HPAI Another Factor in Egg Market

CoBank: Bird Flu Cases Will Affect Easter Egg Supplies, Prices

Chris Clayton
By  Chris Clayton , DTN Ag Policy Editor
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Egg supplies were already tight because of a smaller national flock of laying hens during the past two years. Avian influenza cases hitting commercial poultry operations now have forced the depopulation of at least 11.6 million hens, pressuring egg prices and limiting supplies leading into Easter. (DTN photo by Elaine Shein)

OMAHA (DTN) -- The number of egg-layer flocks being hit by highly pathogenic avian influenza could scramble the availability of eggs leading into Easter, according to a new CoBank report.

With new commercial cases of H5N1 highly pathogenic avian influenza (HPAI) reported in Iowa, South Dakota and North Carolina, USDA reports at least 17.4 million total birds have had to be depopulated because of infected farms. Egg-laying operations account for about 11.6 million total birds lost, or about 3% of total egg-laying hens in the country.

The current outbreak is now the second-largest in U.S. history, behind only the 2014-15 HPAI outbreak that involved 43 million chickens and another 7.4 million turkeys, mainly affecting egg-laying operations in Iowa and turkey operations in Minnesota.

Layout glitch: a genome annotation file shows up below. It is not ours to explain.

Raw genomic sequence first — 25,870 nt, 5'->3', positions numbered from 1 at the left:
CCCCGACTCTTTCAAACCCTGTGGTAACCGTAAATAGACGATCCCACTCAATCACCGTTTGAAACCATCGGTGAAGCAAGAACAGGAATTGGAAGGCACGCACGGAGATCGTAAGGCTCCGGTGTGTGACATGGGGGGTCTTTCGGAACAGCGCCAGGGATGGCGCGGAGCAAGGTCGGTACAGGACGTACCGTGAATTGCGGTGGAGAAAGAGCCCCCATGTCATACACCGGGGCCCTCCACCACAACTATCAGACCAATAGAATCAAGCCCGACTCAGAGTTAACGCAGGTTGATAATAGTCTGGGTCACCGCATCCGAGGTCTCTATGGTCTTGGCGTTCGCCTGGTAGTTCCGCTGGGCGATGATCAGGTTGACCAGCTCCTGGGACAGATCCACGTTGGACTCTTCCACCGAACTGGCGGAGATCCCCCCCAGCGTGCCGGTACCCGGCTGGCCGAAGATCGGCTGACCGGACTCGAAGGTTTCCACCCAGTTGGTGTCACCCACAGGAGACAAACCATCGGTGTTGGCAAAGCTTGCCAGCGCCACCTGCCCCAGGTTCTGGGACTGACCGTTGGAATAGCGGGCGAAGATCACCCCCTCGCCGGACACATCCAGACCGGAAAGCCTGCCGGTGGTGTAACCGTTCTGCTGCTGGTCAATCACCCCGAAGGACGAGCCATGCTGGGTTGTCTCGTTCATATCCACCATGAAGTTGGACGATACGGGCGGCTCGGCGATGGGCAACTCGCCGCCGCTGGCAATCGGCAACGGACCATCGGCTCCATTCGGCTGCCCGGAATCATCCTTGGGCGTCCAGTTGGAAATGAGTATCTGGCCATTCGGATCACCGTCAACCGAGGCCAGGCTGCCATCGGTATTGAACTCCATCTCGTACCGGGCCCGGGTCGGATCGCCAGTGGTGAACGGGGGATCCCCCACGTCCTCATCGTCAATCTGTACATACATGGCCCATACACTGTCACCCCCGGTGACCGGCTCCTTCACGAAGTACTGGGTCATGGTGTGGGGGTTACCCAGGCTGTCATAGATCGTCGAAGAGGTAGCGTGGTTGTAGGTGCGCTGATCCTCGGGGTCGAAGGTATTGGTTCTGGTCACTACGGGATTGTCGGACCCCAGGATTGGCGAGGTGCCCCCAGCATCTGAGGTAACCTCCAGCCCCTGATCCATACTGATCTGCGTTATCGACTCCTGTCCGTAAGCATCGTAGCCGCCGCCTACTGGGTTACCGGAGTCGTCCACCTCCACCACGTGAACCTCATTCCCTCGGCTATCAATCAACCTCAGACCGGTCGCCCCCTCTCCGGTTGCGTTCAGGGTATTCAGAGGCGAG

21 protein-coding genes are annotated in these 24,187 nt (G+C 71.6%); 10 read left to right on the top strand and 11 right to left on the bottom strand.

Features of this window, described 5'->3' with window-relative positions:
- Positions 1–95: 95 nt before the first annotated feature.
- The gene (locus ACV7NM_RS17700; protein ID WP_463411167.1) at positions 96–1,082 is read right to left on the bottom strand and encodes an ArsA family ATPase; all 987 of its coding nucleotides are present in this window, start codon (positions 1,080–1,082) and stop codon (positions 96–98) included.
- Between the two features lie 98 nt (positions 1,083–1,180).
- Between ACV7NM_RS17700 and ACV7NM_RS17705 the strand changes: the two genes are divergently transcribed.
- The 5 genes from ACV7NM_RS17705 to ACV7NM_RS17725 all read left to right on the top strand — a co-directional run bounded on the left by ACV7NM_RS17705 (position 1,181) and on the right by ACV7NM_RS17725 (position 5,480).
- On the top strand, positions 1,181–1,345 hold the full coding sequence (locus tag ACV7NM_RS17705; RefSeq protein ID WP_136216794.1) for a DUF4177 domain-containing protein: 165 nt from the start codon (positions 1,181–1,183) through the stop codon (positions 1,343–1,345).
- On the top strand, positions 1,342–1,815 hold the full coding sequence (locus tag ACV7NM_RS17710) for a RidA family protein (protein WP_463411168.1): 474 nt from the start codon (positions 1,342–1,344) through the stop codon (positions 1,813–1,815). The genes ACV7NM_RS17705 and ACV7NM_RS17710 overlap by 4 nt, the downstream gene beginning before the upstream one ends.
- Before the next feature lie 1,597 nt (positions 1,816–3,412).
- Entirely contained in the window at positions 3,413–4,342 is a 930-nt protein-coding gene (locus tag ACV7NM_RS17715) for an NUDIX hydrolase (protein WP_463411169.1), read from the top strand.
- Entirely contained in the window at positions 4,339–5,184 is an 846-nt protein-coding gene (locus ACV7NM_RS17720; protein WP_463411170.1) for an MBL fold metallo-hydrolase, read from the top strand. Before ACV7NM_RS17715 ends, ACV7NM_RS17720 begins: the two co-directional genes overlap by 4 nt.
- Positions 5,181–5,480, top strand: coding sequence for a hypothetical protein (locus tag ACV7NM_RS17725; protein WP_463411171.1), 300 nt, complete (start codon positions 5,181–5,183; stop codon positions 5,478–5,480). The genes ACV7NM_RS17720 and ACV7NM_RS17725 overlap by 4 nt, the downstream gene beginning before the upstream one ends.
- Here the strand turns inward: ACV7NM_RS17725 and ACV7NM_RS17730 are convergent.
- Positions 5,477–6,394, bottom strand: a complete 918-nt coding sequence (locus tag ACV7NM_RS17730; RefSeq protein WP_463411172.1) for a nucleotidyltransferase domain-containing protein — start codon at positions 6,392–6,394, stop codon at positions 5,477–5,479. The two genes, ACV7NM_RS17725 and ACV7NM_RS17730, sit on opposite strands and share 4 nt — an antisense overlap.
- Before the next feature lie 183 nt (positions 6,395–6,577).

Going back to the start of COVID-19, CoBank noted, egg producers "have been hard-pressed in the past two years to align supplies with market demand." Typically, the industry increases demand ahead of Easter and scales back in the summer when demand wanes, CoBank stated. But the number of egg layers was already down about 7 million hens compared to 2020 and prior years before the pandemic hit.

"The supply decline stems from extreme shifts in consumer behavior during 2020," CoBank's report stated. "Although grocery demand shot through the roof in the infancy of the pandemic, egg producers were not initially set up to shift lost food-service volumes to retail channels."

The lack of packaging and equipment shot up retail prices for eggs 14% in 2020, while producers were facing higher input costs for grain, energy and transportation, CoBank stated. Compared to 340 million table-egg-laying hens in 2019, the nation's flock had scaled back to 322 million hens even before HPAI affected the flock.

"While egg production has stabilized in recent months, it is still well-below pre-COVID levels," CoBank stated. "Weekly supplies have been relatively balanced overall through the beginning of 2022, but sharply higher feed costs as a result of the Ukraine invasion suggests further risk to the egg supply entering this year's second quarter."


Egg prices that were at about $1.50 a dozen at the start of 2022 have now jumped to above $2.25 a dozen on average. The five-year average in March and April more commonly would peak at about $1.60 a dozen around Easter. During the COVID lockdowns, egg prices spiked over a two-week period from $1 a dozen to more than $3 a dozen, CoBank noted.

USDA showed about five days of egg inventory on hand, which CoBank said is "tight, but not alarming," but that was without looking at the impacts of lost flocks during the past month to HPAI. Supplies won't be able to accommodate the lost layers due to the HPAI outbreaks, and that could be felt more by consumers at regional levels, CoBank noted.